We ask other activists to recognize that New Yorkers for Verified Voting have our eyes wide open, are not naïve, and that our interest is in election integrity that might protect our democracy. WE are not your enemy. The enemy is the greed that may have caused companies to sign contracts that they could not fulfill without producing low quality equipment. New Yorkers should not have to rely upon and pay for shoddy equipment. Let’s work together to make sure that reliable equipment such as that used for almost twenty years in Oklahoma’s paper ballot scanner system is developed.
Contrary to Andi Novick’s repeated claims, the real situation in New York, is that the ship indeed has sailed, the court has ruled, the county commissioners have chosen. Let’s get on with it, insisting on better ballot markers and scanners!
Wanda Warren Berry, Ph.D.
Board of Directors, New Yorkers for Verified Voting
 See, e.g., Rady Ananda, “NY Loves Its Levers as New Systems Fail,” July 1, 2008. http://www.opednews.com/articles/NY-Loves-Its-Levers-as New-byRady-Ananda-0807-1-173.html
and “Bo Lipari’s Deceit on Voice of the Voters,” July 2, 2008, originally on OpEdNews at http://www.opednews.com/articles/Bo-Lipari-s-Deceit-on-Voic-by-Rady-Ananda-080702-581.html,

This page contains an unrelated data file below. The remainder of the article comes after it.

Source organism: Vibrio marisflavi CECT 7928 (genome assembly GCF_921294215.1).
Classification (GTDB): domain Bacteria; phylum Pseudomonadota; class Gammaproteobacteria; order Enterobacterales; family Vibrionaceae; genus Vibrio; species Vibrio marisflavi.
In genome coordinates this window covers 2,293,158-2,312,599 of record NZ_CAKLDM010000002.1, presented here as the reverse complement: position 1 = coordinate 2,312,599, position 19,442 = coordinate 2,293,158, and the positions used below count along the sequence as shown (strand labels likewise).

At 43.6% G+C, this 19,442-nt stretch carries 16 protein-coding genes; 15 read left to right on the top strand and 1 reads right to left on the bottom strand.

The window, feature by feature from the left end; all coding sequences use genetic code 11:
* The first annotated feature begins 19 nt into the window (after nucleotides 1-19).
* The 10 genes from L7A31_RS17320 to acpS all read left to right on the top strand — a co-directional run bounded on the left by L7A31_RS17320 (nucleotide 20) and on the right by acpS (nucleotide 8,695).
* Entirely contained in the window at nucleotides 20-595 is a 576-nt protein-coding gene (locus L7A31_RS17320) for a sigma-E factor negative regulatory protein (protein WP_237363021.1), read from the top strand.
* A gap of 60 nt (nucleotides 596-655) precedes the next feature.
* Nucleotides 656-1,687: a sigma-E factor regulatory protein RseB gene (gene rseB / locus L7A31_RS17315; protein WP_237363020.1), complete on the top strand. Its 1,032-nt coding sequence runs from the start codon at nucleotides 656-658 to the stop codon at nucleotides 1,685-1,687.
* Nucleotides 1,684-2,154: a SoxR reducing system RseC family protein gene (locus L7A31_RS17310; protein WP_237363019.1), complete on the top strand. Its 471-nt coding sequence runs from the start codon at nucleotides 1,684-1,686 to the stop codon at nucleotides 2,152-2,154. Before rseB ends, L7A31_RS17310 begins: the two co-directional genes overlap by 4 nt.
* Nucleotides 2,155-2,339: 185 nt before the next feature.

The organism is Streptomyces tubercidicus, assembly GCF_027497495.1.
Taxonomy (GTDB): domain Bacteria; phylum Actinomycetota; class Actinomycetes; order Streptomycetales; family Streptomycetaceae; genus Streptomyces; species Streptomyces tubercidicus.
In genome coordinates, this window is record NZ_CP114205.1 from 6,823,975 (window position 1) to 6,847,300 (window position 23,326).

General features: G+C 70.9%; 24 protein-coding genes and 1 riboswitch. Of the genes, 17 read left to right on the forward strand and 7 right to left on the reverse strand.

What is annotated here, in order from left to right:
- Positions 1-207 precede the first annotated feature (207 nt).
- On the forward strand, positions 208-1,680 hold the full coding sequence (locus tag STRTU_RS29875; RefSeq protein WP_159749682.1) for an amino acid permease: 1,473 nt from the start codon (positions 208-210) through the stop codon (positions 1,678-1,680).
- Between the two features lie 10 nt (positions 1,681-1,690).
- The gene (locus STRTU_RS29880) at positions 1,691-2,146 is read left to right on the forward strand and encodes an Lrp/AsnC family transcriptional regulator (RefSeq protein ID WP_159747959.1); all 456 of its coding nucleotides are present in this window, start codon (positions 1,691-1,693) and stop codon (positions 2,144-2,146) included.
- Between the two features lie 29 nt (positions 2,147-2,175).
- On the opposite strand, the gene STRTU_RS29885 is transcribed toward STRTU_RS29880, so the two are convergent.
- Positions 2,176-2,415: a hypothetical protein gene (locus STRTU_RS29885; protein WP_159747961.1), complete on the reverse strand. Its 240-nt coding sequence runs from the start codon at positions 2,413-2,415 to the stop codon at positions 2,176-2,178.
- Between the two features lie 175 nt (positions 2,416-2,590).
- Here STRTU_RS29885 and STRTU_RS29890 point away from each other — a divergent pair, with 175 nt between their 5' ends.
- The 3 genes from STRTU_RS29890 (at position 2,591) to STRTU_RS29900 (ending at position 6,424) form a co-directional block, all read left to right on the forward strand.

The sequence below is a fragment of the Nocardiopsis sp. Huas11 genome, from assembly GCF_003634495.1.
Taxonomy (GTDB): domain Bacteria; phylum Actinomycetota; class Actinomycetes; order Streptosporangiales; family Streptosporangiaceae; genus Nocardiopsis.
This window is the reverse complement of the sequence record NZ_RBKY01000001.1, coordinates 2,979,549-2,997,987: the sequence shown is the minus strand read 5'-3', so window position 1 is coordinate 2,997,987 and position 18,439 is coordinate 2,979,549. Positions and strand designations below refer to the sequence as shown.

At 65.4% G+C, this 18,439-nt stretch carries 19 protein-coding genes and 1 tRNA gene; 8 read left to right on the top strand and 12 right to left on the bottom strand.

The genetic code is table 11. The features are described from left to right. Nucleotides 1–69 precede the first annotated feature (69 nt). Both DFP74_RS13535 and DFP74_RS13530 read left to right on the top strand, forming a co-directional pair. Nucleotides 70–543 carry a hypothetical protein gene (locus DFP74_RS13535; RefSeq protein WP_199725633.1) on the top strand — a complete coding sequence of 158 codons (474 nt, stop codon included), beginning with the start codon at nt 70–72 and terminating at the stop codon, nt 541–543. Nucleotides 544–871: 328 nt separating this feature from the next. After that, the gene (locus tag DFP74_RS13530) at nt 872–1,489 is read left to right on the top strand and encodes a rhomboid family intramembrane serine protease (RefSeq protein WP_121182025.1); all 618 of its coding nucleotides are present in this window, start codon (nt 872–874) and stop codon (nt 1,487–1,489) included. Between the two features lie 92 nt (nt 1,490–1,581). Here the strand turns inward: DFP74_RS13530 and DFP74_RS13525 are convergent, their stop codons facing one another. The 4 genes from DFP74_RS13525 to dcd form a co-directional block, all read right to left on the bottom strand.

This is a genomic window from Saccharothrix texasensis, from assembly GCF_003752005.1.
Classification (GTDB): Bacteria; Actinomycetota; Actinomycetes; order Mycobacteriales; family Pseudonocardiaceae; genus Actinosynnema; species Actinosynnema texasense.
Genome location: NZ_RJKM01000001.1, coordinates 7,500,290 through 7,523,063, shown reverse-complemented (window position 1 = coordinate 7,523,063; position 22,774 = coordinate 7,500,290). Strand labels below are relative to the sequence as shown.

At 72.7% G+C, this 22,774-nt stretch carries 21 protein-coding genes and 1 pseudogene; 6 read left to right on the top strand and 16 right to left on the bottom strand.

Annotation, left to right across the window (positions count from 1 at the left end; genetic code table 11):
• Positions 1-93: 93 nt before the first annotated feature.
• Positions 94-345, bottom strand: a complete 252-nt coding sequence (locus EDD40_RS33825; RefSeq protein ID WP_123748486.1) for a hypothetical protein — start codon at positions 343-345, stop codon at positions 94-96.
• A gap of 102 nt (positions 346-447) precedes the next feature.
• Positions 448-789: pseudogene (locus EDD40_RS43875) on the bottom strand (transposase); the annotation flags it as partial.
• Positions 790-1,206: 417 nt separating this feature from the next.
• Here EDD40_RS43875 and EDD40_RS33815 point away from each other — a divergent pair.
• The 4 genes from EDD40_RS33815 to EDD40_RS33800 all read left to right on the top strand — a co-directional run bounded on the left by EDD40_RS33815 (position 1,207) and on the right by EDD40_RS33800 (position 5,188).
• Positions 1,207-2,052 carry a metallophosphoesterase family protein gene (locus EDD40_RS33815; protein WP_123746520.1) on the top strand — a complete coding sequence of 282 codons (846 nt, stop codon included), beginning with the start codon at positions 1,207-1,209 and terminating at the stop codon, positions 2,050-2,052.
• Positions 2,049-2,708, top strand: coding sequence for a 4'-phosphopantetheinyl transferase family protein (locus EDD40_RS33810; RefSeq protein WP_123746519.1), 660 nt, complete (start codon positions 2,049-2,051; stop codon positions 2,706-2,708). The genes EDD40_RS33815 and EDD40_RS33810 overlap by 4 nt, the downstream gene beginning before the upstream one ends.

now at http://www.democraticunderground.com/discuss/duboard.php?az=show_topic&forum=203&topic_id=505042 on Andi Novick, “Eyes Wide Shut: New Yorkers Struggle for the Soul of Democracy,” July 7, 2008,
 Andi Novick and Rady Ananda, “Let’s Clear the Air,”
Andi Novick and Rady Ananda, “Let’s Clear the Air, July 7, 2008, 4.
 It should be easily recognizable that, even before the Court ruling, in the light of the 2005 EAC Advisory, NYVV had every reason to assume levers had to be replaced. In addition, we considered studies of problems with lever machines; some of these can be found a www.nyvv.org. We began to support the paper ballot scanner system once ballot-marking devices for those with special needs became available. Nevertheless, the posting on Democratic Underground of Ms. Ananda’s article accusing Bo Lipari of deceit has led to accusations that NYVV has arbitrarily or stupidly supported the paper ballot scanner system out of self-interest. See “Election Reform” at www.democraticunderground.com .
Novick and Ananda, “Let’s Clear the Air,” 3.
 Andi Novick, “EYES WIDE SHUT,” July 7, 2008, 2.
written before the development of the Image-Cast, much evidence about the
success of ballot markers can be found in
“Accessible Voting and Paper Ballot/Ballot Marker/Optical Scanner Voting
 Novick and Ananda, “Let’s Clear the Air,” 3.
 Novick, EYES WIDE SHUT, 6.
 Novick, EYES WIDE SHUT, 6.